Island administrator Julien Harley is blaming the island government for the failure of the St. John Coastal Zone Management Committee to approve a $200,000 plan to upgrade the VI. Environmental Resource Station.
The proposal was to have been reviewed at a CZM meeting this week, but because one of the three members was not present, there was no quorum. So, there could be no approval. Rather than criticizing the missing board member, attorney Brion Morrisette, who was off island, Harley found fault with Government House, according to the St. John Source.
There are two vacant positions on the CZM panel. "Names have been given … 2 1/2 years ago," added Madeline Sewer, another member of the Board. "That’s long enough to be waiting."
Improvements planned to the VIERS facility at Lameshur Bay include adding a classroom, upgrading the septic system, and planning construction of a conference center.
The Friends of the Virgin Islands National Park will help finance an effort to catalog and count fish in the waters off the island. Funds collected during this weekend’s Beach-to-Beach Power Swim will help purchase kits and supplies for the count, including plastic slates, underwater paper, and pencils, according to a report by the Virgin Islands Daily News.
The count, to be conducted in July, is part of the Reef Environmental Foundation’s Great Annual Fish Count. Volunteer snorkel and divers collect and report information on the fish populations in their areas. More information is available at http://reef.org/data/surveyproject.htm.
The consumer affairs commissioner has accused Hovensa, the St. Croix-based oil refining company, of saying it would stop selling gasoline in the islands if he persisted trying to put a lid on skyrocketing gas prices.
Andrew Rutnik told a Senate committee hearing he hopes a district court judge would agree that his department has the authority regulate the gasoline companies, Esso Virgin Islands and Texaco Caribbean. Rutnik, however, blamed the wholesalers, Esso and Texaco, for the high prices.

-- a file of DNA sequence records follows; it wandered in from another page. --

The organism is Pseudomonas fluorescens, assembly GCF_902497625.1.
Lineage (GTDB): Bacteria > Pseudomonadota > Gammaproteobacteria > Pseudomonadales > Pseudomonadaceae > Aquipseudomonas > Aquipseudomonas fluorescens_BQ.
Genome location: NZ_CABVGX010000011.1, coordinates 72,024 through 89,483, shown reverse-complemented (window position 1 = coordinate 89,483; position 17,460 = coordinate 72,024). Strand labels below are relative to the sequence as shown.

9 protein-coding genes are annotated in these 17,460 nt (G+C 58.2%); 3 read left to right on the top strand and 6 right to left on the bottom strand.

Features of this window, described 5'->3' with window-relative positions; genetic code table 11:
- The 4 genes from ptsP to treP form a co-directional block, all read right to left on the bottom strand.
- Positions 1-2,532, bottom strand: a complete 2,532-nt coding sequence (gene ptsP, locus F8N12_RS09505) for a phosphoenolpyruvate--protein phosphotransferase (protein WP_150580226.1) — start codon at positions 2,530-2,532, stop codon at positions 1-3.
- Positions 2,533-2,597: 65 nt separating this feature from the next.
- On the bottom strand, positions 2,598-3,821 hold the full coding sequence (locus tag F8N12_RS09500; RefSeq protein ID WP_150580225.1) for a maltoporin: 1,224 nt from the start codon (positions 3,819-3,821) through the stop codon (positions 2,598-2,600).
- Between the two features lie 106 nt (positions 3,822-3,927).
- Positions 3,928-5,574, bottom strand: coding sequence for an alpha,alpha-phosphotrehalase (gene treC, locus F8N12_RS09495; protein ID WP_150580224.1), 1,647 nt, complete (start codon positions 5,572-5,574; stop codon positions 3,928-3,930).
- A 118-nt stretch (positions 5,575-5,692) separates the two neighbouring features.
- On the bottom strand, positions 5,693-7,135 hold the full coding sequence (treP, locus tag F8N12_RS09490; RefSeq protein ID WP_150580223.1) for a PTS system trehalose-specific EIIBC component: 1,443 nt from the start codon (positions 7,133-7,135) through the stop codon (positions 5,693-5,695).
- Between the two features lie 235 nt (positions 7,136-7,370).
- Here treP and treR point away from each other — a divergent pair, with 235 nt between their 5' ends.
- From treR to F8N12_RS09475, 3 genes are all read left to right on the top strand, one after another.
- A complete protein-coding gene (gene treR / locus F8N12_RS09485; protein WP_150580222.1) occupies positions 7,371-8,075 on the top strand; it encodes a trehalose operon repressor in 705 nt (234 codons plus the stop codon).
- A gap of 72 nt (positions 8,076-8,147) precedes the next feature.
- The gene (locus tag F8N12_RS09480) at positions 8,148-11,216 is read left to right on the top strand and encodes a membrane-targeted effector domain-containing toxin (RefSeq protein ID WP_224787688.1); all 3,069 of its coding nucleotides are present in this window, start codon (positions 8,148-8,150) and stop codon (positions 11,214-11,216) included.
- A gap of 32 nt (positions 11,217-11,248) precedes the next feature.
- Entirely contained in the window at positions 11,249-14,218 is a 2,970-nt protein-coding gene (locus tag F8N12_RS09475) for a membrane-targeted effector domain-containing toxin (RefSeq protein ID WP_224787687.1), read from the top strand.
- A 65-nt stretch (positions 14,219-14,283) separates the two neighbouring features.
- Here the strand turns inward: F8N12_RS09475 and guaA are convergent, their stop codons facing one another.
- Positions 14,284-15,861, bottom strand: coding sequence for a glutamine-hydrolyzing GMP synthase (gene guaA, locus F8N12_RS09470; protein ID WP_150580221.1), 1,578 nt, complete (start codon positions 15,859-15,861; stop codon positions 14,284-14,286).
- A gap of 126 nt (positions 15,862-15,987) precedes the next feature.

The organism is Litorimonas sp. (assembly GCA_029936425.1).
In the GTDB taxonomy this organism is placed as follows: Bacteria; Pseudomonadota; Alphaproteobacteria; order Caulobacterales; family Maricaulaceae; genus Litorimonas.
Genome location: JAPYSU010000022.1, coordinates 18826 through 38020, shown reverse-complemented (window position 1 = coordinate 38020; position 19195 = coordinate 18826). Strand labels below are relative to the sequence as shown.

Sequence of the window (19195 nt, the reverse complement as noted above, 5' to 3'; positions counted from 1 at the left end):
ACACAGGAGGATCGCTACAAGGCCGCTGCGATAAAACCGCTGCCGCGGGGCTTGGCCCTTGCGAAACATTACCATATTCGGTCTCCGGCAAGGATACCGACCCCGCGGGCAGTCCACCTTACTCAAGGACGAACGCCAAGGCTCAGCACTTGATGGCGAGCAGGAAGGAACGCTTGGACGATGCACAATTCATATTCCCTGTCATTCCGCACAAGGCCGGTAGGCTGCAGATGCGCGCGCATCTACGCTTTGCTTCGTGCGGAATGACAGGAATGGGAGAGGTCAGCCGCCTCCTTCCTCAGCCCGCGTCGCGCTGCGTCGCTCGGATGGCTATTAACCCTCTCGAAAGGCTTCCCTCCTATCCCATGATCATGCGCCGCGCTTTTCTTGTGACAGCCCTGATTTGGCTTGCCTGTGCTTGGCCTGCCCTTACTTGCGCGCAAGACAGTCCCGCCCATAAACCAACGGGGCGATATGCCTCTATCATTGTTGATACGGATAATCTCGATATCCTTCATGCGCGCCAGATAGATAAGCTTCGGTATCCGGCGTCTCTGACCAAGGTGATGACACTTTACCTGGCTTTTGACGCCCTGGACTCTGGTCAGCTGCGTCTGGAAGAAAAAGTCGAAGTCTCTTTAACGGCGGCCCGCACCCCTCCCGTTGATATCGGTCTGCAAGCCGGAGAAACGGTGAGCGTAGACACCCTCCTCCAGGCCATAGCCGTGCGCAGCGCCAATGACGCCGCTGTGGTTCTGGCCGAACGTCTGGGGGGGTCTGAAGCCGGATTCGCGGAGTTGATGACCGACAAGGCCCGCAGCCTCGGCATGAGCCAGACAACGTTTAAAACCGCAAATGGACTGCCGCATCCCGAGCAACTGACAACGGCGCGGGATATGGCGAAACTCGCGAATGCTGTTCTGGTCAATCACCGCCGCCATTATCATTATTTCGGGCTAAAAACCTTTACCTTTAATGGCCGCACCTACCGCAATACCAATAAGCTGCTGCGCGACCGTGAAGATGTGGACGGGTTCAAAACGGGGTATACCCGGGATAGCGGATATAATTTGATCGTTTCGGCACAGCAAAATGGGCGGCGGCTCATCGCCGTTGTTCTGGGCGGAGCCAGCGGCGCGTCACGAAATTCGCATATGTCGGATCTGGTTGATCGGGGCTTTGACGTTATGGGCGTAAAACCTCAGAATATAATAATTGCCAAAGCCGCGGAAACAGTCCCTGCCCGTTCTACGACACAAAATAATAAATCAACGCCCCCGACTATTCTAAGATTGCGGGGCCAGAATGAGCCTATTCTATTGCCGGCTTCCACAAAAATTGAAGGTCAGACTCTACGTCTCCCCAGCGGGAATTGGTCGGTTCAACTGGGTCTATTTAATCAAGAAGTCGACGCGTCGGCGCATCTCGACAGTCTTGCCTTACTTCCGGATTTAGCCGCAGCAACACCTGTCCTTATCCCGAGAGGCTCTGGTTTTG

"If we can win, prices will lower again," he said, adding that Hovensa officials threatened to stop retailing in the VIs, the St. John Source reported. At the extreme, that could mean no gasoline at service stations.
One villa manager reports paying almost twice as much as usual, $500 a truckload, for water for his rental properties, in the face of what’s resulted from a two-month deficit of rain. The water was barged over from St. Thomas because none was available on St. John.
On top of that, a reverse osmosis plant on St. John, which produces potable water, was offline for almost two weeks this month. It’s now back operating, according to the St. John Source.
Henry Boyd, a water hauler, said the Water and Power Authority doesn’t have enough money to connect a supply pipe from St. Thomas. He blames the local government for strangling the utility by not paying its own power and water bills.
Dennis Demar, of Vacation Homes, doesn’t blame tourists for all the water shortages at properties he manages. He also cites landscapers and drip irrigation systems. He said there is no way to turn them off, even if rain is falling, and there is no way to know if they’re not working right unless they are spitting gushers of water into the air.
The nearly month-long island-wide water shortage has been helped in the past week by some pretty wild weather. Heavy rains and flash flood warnings were expected this weekend, but don’t seem to have shown up as forecast. During the month, 2 inches of rain has fallen, slightly more than usual for April. A weather predictor in Puerto Rico, quoted by the Virgin Islands Daily News, warned Friday that 2 inches more could fall this weekend, but statistics from Weather Underground indicated late Sunday no such deluge. Islanders were mighty disappointed when the hoped-for rain (sorry tourists!) didn’t arrive – leaving cisterns still emmmm-teee!
Steven Branfman, founder and director of the Potter’s Shop and School in Needham, Mass. will be on island May 2-8 at Maho Bay. He will be teaching the making of Raku, a clay art form grown out of Japanese tea ceremony preparations. Potters take red hot pots and plunge them into newspapers and other materials to produce glaze effects. This workshop within a workshop offers a week-long "hands on" session, as well as a weekend only session from May 7-8. More information’s available at mahobayclayworks.com.